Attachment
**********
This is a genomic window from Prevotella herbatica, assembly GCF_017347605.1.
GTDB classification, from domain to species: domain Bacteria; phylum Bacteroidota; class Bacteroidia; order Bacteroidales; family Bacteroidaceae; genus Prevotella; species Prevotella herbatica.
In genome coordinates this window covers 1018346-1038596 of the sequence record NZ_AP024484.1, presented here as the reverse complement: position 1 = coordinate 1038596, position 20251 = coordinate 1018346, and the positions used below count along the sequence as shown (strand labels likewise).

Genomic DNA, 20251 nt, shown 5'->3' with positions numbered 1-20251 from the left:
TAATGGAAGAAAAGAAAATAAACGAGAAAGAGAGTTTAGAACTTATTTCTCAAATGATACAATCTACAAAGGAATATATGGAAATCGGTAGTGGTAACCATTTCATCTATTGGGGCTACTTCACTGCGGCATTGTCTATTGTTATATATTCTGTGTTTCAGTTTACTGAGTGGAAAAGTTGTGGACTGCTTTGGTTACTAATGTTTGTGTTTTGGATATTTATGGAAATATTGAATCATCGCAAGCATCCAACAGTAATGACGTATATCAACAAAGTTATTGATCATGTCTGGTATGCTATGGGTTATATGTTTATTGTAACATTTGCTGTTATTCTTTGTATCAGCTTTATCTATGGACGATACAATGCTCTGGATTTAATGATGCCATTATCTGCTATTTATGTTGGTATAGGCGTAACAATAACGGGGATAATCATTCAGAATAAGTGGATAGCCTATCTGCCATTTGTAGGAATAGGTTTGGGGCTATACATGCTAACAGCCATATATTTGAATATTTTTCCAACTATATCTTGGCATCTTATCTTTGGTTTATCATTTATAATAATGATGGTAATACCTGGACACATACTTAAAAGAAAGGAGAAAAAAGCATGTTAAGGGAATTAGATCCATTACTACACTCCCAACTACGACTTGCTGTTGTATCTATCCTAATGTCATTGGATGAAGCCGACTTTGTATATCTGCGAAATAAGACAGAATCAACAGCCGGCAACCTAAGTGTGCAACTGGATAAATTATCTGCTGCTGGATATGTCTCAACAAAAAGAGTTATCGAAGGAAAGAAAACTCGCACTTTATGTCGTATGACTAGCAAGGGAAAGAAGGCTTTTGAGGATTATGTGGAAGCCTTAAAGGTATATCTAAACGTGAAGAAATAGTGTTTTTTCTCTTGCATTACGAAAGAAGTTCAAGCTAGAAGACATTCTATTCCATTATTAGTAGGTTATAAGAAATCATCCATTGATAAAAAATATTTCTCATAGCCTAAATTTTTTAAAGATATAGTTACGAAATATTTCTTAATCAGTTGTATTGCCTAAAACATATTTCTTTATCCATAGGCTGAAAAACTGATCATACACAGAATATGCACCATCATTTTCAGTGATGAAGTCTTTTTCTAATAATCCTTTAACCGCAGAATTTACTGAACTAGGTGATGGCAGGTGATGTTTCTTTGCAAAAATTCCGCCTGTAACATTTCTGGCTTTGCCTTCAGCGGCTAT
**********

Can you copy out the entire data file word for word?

This is a genomic window from Prevotella herbatica, assembly GCF_017347605.1.
GTDB classification, from domain to species: domain Bacteria; phylum Bacteroidota; class Bacteroidia; order Bacteroidales; family Bacteroidaceae; genus Prevotella; species Prevotella herbatica.
In genome coordinates this window covers 1018346-1038596 of the sequence record NZ_AP024484.1, presented here as the reverse complement: position 1 = coordinate 1038596, position 20251 = coordinate 1018346, and the positions used below count along the sequence as shown (strand labels likewise).

Genomic DNA, 20251 nt, shown 5'->3' with positions numbered 1-20251 from the left:
TAATGGAAGAAAAGAAAATAAACGAGAAAGAGAGTTTAGAACTTATTTCTCAAATGATACAATCTACAAAGGAATATATGGAAATCGGTAGTGGTAACCATTTCATCTATTGGGGCTACTTCACTGCGGCATTGTCTATTGTTATATATTCTGTGTTTCAGTTTACTGAGTGGAAAAGTTGTGGACTGCTTTGGTTACTAATGTTTGTGTTTTGGATATTTATGGAAATATTGAATCATCGCAAGCATCCAACAGTAATGACGTATATCAACAAAGTTATTGATCATGTCTGGTATGCTATGGGTTATATGTTTATTGTAACATTTGCTGTTATTCTTTGTATCAGCTTTATCTATGGACGATACAATGCTCTGGATTTAATGATGCCATTATCTGCTATTTATGTTGGTATAGGCGTAACAATAACGGGGATAATCATTCAGAATAAGTGGATAGCCTATCTGCCATTTGTAGGAATAGGTTTGGGGCTATACATGCTAACAGCCATATATTTGAATATTTTTCCAACTATATCTTGGCATCTTATCTTTGGTTTATCATTTATAATAATGATGGTAATACCTGGACACATACTTAAAAGAAAGGAGAAAAAAGCATGTTAAGGGAATTAGATCCATTACTACACTCCCAACTACGACTTGCTGTTGTATCTATCCTAATGTCATTGGATGAAGCCGACTTTGTATATCTGCGAAATAAGACAGAATCAACAGCCGGCAACCTAAGTGTGCAACTGGATAAATTATCTGCTGCTGGATATGTCTCAACAAAAAGAGTTATCGAAGGAAAGAAAACTCGCACTTTATGTCGTATGACTAGCAAGGGAAAGAAGGCTTTTGAGGATTATGTGGAAGCCTTAAAGGTATATCTAAACGTGAAGAAATAGTGTTTTTTCTCTTGCATTACGAAAGAAGTTCAAGCTAGAAGACATTCTATTCCATTATTAGTAGGTTATAAGAAATCATCCATTGATAAAAAATATTTCTCATAGCCTAAATTTTTTAAAGATATAGTTACGAAATATTTCTTAATCAGTTGTATTGCCTAAAACATATTTCTTTATCCATAGGCTGAAAAACTGATCATACACAGAATATGCACCATCATTTTCAGTGATGAAGTCTTTTTCTAATAATCCTTTAACCGCAGAATTTACTGAACTAGGTGATGGCAGGTGATGTTTCTTTGCAAAAATTCCGCCTGTAACATTTCTGGCTTTGCCTTCAGCGGCTAT